It’s a simple yet sublime pleasure, and just thinking about it can make you feel a little calmer, a little more content. Imagine: You bring out one of the good rocks glasses (or your favorite mug or a special occasion tea cup) and pour a couple fingers of amber liquid (or something dark and strong or just some whole milk). You drop the needle on the jazz platter (or pull up a blues album on your mp3 player or dig out that mixtape from college). Ensconcing yourself in the coziest seat in the house, you crack the spine on a classic (or find your place in that sci-fi paperback or pull up a biography on your e-book reader). And then, you go away for a while. Ah, bliss. In this series, some of NTSIB’s friends share beloved albums, books and drinks to recommend or inspire. Cory Branan recently released his fourth album, No-Hit Wonder; the title track is below. The song, like the record, feels – lived-in, I guess – familiar and a little rough around the edges. It’s also sharply observed; the lyrics have bite in unexpected ways. Other highlights include All The Rivers in Colorado (my personal favorite); … Continue reading
Mumblr, of Philadelphia, have recently released their first full-length effort. It is called Full of Snakes. The accuracy of that title will depend entirely on your personal feelings about snakes. (I have a certain wary appreciation, providing no venemous fangs are in evidence.) I have a good deal warmer feelings about the record; it’s brash and messy and weird and contains a love letter to Philadelphia which gets stuck in my head every time I listen to it: But there are also tunes like Sober, which is distorted, fuzzy, primal shriek of anxiety: And Greyhound Station which seething, roaring meditation on the strange combination of sweaty exhaustion, low-level terror, and rage that eventually settles on anyone required to spend any time in the titular location: It can be a challenging listen, at times, but it is absolutely worth it. In conclusion: here is the video for I Think About You All The Time – also their first video ever – which contains a dude in green paint for no apparent reason and some nudity towards the end. Adjust your viewing plans accordingly. You can listen to the rest of the record here on Soundcloud, at least for now. Alternatively you … Continue reading
Dearest readers, Blackwater Jukebox (Geordie McElroy and a legion of talented friends) has put out a new, self-titled record, and it is packed full of foot stomping, hip-shaking, grab-your-partner-and-swing-em-around tunes. Some are remixed versions of material from Sleaze of the Reaper and Banjos and Breakbeats; others are new. But they are all great, and worth your time. To whet your appetite, here is Cleo May, a new tune which I like a lot: Blackwater Jukebox by Blackwater Jukebox And also the video for Eastside Girl, featuring Sadie D’Marquez and, you guys, I love it so much I wish I could teleport myself inside it, so I could dance along with the crowd.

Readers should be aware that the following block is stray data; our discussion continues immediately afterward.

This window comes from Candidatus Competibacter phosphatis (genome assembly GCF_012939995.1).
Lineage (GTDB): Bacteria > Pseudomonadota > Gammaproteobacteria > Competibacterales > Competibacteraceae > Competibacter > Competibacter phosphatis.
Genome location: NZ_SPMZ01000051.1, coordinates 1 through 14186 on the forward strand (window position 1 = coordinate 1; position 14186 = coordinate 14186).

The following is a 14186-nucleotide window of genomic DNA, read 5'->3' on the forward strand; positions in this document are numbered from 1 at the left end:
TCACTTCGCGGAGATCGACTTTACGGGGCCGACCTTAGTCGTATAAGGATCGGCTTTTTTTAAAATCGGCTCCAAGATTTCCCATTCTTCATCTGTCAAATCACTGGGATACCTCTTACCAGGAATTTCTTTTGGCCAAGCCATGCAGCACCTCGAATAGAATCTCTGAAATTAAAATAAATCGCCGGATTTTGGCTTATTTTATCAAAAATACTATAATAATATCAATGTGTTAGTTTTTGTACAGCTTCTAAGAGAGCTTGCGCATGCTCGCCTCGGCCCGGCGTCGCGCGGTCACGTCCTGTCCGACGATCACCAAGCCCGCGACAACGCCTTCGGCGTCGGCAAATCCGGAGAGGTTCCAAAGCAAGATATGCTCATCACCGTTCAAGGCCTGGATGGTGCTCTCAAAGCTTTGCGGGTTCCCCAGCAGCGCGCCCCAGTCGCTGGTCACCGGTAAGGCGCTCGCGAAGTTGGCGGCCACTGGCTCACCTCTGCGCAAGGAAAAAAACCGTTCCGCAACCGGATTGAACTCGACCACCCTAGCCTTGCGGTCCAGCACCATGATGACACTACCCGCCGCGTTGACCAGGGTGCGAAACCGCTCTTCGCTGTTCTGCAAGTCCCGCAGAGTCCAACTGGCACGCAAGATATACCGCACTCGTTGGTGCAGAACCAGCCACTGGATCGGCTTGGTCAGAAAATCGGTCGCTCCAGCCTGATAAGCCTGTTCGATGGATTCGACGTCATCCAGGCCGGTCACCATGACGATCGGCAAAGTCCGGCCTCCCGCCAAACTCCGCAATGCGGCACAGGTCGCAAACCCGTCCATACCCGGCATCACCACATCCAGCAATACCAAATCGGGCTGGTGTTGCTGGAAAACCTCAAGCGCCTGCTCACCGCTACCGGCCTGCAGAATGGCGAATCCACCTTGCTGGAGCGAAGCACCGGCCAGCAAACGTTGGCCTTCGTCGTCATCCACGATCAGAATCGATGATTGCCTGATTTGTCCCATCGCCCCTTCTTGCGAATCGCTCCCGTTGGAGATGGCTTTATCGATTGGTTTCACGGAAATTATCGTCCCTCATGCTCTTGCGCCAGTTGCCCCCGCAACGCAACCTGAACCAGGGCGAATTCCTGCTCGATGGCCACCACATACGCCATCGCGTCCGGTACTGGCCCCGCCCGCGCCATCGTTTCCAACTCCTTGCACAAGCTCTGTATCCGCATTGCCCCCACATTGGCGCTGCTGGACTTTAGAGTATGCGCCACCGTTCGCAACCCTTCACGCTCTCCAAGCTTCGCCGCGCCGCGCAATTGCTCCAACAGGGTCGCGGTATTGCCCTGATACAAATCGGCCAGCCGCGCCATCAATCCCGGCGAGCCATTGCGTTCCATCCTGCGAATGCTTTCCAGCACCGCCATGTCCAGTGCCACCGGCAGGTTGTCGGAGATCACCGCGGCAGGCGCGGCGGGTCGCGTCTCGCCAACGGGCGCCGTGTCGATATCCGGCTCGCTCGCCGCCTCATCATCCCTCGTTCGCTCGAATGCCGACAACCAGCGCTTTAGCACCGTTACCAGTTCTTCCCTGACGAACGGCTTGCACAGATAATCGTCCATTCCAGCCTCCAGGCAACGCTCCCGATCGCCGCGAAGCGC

White Sea is the solo project of Morgan Kibby (M83). In Cold Blood is her most recent release. It’s lush, in the sense that it is expansive and textured and the kind of thing you can easily sink into. It is operatic, in the sense that it grabs the heart, it stirs things buried deep, and then it soars. The first time I listened to it was also the third, fourth and fifth times I listened to it because I kept scrolling back and plunging back in. It’s also solid; there isn’t a single song I’d brush off as filler. I’m especially fond of They Don’t Know (the hook; if you aren’t snagged, move on); Warsaw (about being someone who should come with a warning label and knows it); Small December (because goodbye doesn’t mean you don’t love them anymore, and you can tear things down, but the outline will always remain); and NYC Loves You (because it’s true, the city will always take you back). If that stream disappears, you can also hear some excerpts at her Soundcloud page.
INTERNETS. NESSIE HAS SURFACED. Alex Greenwald has put his solo record out – it is called Yo – and mysteriously not said anything about it. In the event this is because he’s conducting some sort of marketing experiment, I offer my data-point, which is that it took the Tumblr-tide three weeks to bring the news to my door. Anyway, I have now listened to it four times in a row, and my reaction is: Mmm. Hmm. Interesting. It’s pop music with some echo and wubble-bubble, and for all one of the songs is a love song about a knife, there’s none of the fuzzy rage and jagged aggression that showed up in Phantom Planet’s sound. Lest that make it sound like a weightless, disposable confection, know also that lyrics have razor-sharp edges, sometimes in unexpected places. It is very much the kind of thing that becomes richer with repeated listening. Simulacre and Still Too Soon: The first two tracks are, in order, a 13 second sample of something I didn’t recognize and a song about how all the sunshine in Los Angeles can really mess with your head. This was something I wondered about when I visited, actually, if all … Continue reading